So I do have beef with the whole fashion/food/travel/lifestyle blogging phenomenon, and it’s this:
I’ve been online since 9 am, this morning. Cumulatively, since our family desktop sputtered out its first screeches which signaled the information age coming to the Sarmiento household, I’ve been online since, I don’t know, ass o’clock? That I can use ass o’clock in a sentence and have someone else read it says enough about the times we’re living in. I know it’s not necessarily a generational thing. I know there are people still toiling away in medieval living conditions who will never know the pleasure of tapping away at a keyboard an allowing their thoughts to materialize first onscreen, in a string of words and sentences, before they become publicly accessible. But for a huge chunk of my life, my days have begun with checking if anyone is talking to me on the internet.
Ultimately (and I’m trying to say this without sounding righteous), this is what makes the blogosphere such a lively and nurturing environment. Looking for people to talk to upon going online doesn’t necessarily involve trolling a message board or a social network for people like us, but looking at a seemingly endless feed of articulated thoughts that crest over brainwaves most similar in length and frequency to our own. Blogging, when done well, opens an opportunity not only to begin but to continue conversations on the things that matter to us. In no other time has the breadth and variety of human concerns been more broadly accepted, hence the trending of #firstworldproblems. That the blog post typically exists for public consumption means pulling through in several areas where mainstream and commercial publishing fall short.
I guess this is the beef I have with the number of people getting into blogging for commercial gain. I understand that public space is for public consumption, and where there’s consumption – even at the metaphorical level – there’s money to be had. I understand how this benefits both parties in that businesses large and small get their exposure, and bloggers get to prolong the period of doing what they love.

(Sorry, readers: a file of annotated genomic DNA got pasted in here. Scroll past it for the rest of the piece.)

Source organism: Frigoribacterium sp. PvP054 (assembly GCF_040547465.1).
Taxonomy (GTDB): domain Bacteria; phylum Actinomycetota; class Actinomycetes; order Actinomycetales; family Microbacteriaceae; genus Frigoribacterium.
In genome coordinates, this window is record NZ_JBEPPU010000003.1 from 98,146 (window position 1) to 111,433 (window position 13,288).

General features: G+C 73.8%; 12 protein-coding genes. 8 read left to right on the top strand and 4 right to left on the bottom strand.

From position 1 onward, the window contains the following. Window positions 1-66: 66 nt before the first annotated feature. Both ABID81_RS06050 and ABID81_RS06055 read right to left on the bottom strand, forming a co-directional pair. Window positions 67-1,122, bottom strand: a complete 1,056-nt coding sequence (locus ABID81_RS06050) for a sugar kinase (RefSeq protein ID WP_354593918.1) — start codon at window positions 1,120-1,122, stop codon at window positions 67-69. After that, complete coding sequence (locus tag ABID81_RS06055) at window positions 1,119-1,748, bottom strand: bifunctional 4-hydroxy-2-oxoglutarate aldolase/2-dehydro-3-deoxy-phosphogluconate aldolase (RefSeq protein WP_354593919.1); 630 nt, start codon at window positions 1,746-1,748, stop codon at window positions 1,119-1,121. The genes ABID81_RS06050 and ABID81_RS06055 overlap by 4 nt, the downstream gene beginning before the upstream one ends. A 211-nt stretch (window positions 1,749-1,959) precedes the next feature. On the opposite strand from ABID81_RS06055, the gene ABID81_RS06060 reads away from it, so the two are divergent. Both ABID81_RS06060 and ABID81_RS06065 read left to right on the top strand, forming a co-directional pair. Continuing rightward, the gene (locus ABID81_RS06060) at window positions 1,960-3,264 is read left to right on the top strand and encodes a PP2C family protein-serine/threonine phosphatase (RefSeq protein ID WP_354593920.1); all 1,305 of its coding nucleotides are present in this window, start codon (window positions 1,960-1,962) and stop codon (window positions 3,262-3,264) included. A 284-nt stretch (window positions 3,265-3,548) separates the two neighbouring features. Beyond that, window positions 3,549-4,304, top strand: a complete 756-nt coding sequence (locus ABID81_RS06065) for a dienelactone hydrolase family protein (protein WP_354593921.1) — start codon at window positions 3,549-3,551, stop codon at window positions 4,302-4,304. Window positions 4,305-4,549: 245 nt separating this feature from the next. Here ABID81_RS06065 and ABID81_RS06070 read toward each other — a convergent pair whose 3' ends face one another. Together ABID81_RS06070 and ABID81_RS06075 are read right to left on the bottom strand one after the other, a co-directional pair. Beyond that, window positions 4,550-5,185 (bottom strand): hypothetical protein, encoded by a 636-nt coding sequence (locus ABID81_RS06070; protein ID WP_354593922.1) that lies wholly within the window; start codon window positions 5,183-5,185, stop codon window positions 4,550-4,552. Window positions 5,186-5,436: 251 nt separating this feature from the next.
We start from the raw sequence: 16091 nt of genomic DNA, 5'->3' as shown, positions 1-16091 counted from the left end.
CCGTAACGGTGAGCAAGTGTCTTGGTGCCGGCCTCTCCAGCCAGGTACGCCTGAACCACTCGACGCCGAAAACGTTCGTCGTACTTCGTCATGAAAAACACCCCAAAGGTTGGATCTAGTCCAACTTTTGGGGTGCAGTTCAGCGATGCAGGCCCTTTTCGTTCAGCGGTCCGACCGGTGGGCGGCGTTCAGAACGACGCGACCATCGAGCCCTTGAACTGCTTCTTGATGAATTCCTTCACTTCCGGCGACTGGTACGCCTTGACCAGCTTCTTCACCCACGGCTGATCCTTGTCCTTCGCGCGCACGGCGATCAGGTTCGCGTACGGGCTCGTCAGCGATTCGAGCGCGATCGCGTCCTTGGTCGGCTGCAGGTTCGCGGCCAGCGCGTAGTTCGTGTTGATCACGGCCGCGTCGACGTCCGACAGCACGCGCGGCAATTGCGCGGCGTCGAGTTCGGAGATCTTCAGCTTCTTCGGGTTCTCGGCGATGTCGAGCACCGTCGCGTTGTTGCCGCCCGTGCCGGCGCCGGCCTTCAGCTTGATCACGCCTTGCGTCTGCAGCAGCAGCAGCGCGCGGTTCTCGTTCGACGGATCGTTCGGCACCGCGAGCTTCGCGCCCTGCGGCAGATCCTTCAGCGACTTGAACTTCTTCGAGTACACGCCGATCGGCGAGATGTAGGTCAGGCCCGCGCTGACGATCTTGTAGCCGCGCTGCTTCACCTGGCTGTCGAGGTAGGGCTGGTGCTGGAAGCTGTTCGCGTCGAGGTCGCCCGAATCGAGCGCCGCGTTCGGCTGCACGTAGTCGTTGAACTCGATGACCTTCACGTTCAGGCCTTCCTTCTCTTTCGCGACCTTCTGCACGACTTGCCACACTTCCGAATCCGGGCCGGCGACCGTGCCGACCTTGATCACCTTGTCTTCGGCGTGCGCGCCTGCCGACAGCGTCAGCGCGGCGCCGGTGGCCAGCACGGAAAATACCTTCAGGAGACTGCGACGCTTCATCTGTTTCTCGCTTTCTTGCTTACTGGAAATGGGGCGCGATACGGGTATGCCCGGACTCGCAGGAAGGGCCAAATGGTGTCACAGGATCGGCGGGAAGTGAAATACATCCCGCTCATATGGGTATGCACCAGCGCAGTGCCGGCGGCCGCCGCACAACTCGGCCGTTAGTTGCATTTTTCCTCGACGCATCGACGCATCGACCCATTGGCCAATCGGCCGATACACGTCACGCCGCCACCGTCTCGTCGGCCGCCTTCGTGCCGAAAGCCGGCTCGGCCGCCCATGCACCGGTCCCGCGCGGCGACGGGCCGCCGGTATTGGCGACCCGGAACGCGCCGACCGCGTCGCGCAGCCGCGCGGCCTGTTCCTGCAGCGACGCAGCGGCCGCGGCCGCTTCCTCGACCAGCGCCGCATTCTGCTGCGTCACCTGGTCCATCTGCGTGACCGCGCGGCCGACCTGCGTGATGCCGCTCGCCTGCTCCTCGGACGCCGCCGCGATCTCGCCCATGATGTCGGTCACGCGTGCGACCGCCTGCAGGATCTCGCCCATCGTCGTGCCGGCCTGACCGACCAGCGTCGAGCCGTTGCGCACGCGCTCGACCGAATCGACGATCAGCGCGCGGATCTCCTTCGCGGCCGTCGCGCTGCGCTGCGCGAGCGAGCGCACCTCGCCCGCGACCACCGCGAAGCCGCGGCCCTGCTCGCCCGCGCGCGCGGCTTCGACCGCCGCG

What doesn’t change is that space for text is space for writing. Writing is someone’s job. Those tiny captions tucked neatly into the margins of the magazines you lovingly modeled your blog after are the result of someone who was hired and paid to do a job. There is good writing out there because there are people who do it well, and unfortunately not everybody with an internet connection (and in most cases, a good camera) does it well. There are too many who remind us why the filtration system set by editors, proofreaders, and publishers is necessary.
This is where the particular problem with the lifestyle blogging genre really shines through:
Most people lead uninteresting lives. If you were brought up middle class and are subjected to the consequences of living in a capitalist economy–which is the case with most bloggers–chances are, your life is painfully dull. We’re living in the age that coined “cool story, bro”, and no amount of “I ate this…” or “I stood next to this statue…” is going to change the fact that you return, day in-day out (or in the case of travel bloggers, every few weeks), to the same reality. If you’re writing from a coffee shop, chances are the people in the coffee shop encounter or have encountered problems similar to yours. Hell, they probably even ordered the same thing.
No one has to give a shit. No one has to want your life.
And that is okay. Now take a cue from a status update posted by my friend, Lili:
There is a paradox that exists with defrosting a refrigerator. On one hand, I’m in control; I pull the plug. Everything melts and sweats into the coolest of nothingness at my disposal. But simultaneously, I am at the mercy of time. I can’t help but watch ice fall from the freezer compartment. And as the seconds turn to minutes, I know time slips from my fingers – as if it were really mine to hold. And there grows slowly, a very acute awareness of how we’re dying little by little, with every moment that passes.
What sets a good blogger apart though is no different from what sets a good writer apart, in that they retreat into brains that process these realities differently. It’s not about the constant stream of evidence testifying to a life lived to the fullest, but the style, the cadence, the play of words that make even the most half-baked thoughts and the most mediocre details sing like fucking arias.